SNL alums make mockumentaries, the British tackle Ghost Stories and Ahnuld comes back
Watch: Documentary Now!
What: Dead-on comic recreations of revered documentaries
Who: Fred Armisen, Bill Hader and Helen Mirren (yes, really!)
How: IFC, Netflix
I love a good documentary. But with each day’s news reports seeming more grim, I’ve come to appreciate Documentary Now!, a lovingly detailed parody of the genre’s most celebrated films. Most episodes feature Saturday Night Live alums Fred Armisen and Bill Hader in the primary roles, with many of the episodes written by Seth Meyers and John Mulaney, also formerly of SNL.
Each episode of the faux-documentary series opens with a winking welcome from actress Dame Helen Mirren, there to lend the show a little gravitas while also hinting at which famous documentary is about to be spoofed. My personal favorites: The Bunker, a send-up of the 1993 Clinton campaign documentary The War Room, and Globesman, a nearly shot-for-shot remake of the Maysles brothers’ 1969 film Salesman, which followed the experiences of traveling Bible salesmen. In the Documentary Now! version, though, they’re selling…well, globes, adding a layer of physical comedy not to be missed.
Whether portraying globe salesman, campaign consultants or two aging sisters who have shut themselves in a dilapidated home, Armisen and Hader don’t overplay the premise, and each episode manages to conjure the texture of the documentary it’s spoofing, making it clear that everyone involved with Documentary Now! believes that the sincerest form of flattery is finely attuned mockery. —Lindsay Oxford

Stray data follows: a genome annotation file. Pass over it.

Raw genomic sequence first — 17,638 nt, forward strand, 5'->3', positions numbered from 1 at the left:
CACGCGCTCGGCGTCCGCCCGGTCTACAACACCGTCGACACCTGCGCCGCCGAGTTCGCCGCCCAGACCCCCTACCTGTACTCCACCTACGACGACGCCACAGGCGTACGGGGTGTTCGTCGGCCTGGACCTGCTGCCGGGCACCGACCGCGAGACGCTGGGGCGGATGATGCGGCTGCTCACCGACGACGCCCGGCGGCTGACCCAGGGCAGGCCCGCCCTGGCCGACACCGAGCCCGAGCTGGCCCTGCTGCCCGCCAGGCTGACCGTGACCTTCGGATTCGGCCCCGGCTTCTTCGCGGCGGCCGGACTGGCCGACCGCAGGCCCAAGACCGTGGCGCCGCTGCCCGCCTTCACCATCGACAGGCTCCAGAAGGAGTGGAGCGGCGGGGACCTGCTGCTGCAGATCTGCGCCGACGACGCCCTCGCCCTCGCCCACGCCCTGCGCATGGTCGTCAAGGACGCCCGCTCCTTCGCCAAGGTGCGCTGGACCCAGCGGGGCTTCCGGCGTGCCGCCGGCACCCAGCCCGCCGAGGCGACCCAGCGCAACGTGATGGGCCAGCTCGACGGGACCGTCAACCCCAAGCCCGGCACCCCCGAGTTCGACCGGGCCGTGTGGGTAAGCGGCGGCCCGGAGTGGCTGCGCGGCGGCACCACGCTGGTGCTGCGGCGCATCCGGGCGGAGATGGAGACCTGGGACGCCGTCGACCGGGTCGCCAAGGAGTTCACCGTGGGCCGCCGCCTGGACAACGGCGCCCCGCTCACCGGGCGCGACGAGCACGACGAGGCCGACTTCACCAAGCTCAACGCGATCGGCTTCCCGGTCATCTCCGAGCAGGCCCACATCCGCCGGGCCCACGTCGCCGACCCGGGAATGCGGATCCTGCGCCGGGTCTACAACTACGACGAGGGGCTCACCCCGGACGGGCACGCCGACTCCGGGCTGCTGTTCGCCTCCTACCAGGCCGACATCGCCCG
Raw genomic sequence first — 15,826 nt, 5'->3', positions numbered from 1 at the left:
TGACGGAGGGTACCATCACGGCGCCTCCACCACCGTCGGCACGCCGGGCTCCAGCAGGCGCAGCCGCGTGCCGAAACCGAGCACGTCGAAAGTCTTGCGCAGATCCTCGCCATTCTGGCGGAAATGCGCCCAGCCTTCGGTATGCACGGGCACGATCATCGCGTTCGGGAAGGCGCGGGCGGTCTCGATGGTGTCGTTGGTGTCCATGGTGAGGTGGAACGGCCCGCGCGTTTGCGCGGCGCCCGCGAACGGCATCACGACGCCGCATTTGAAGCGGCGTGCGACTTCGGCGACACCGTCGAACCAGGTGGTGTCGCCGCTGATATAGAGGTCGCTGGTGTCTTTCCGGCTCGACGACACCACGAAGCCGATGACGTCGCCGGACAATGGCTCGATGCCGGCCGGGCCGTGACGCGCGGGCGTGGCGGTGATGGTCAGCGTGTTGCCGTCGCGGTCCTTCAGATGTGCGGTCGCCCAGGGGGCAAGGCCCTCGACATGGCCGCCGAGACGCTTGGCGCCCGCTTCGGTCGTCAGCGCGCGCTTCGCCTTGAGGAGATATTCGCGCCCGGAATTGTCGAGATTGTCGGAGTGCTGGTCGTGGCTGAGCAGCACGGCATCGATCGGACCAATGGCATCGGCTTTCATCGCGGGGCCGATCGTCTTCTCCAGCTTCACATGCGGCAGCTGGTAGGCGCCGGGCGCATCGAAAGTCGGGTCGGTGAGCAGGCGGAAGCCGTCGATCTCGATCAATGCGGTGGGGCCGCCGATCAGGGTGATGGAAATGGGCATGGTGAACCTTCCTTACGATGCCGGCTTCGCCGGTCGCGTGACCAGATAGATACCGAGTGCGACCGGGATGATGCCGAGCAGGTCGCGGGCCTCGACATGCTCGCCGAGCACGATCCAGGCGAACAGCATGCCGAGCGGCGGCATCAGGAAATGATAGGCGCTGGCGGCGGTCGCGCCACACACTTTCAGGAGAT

Watch: Ghost Stories
What: A 2017 movie adaptation of the anthology horror stage play of the same name
Who: Playwrights and horror enthusiasts Andy Nyman and Jeremy Dyson
How: Hulu, Amazon Prime, YouTube
What’s better than one scary story? How about three-and-a-half scary stories? That’s what you get with Ghost Stories, a supernatural thriller starring co-director/co-writer Andy Nyman and Martin Freeman, from The Office (the original British one).
The anthology-style horror film gets its scares in and gets out in a short 90 minutes before growing too predictable.
Ghost Stories nods to the comedic horror of films such as Evil Dead, but subverts genre tropes to terrifying ends. As you’re looking for those Easter eggs, you might want to flip the subtitles on. The entire film is in some foreign language called British.
Even if you can barely understand anything the characters are saying, the film maintains its creepy tone and manages to sprinkle some darkly comedic moments throughout. —Patrick Hyun Wilson
Watch: Terminator 2: Judgment Day
What: Not Avatar 2
Who: Director James Cameron
Where: Streaming services everywhere
After sheltering in place for two months, I think it’s safe to say everyone has had the same thought: When is Avatar 2 coming out?
Initially announced in 2010, it’s scheduled to release next year, but after so many delays, who knows? In the meantime, there’s not much to do except dive into James Cameron’s filmography and watch some of his lesser-known work, including Terminator 2: Judgment Day. In it, Arnold Schwarzenegger plays a really strong robot-man, sent back in time to prevent a future where machines destroy humanity. While it’s got the special effects and high-octane action scenes, it’s got some powerful moments too—you really feel something when [REDACTED] lowers down into [REDACTED] in order to [REDACTED]. It’s not Avatar 2, but it’s got heart, and that’s what matters. —Rachel Mayfield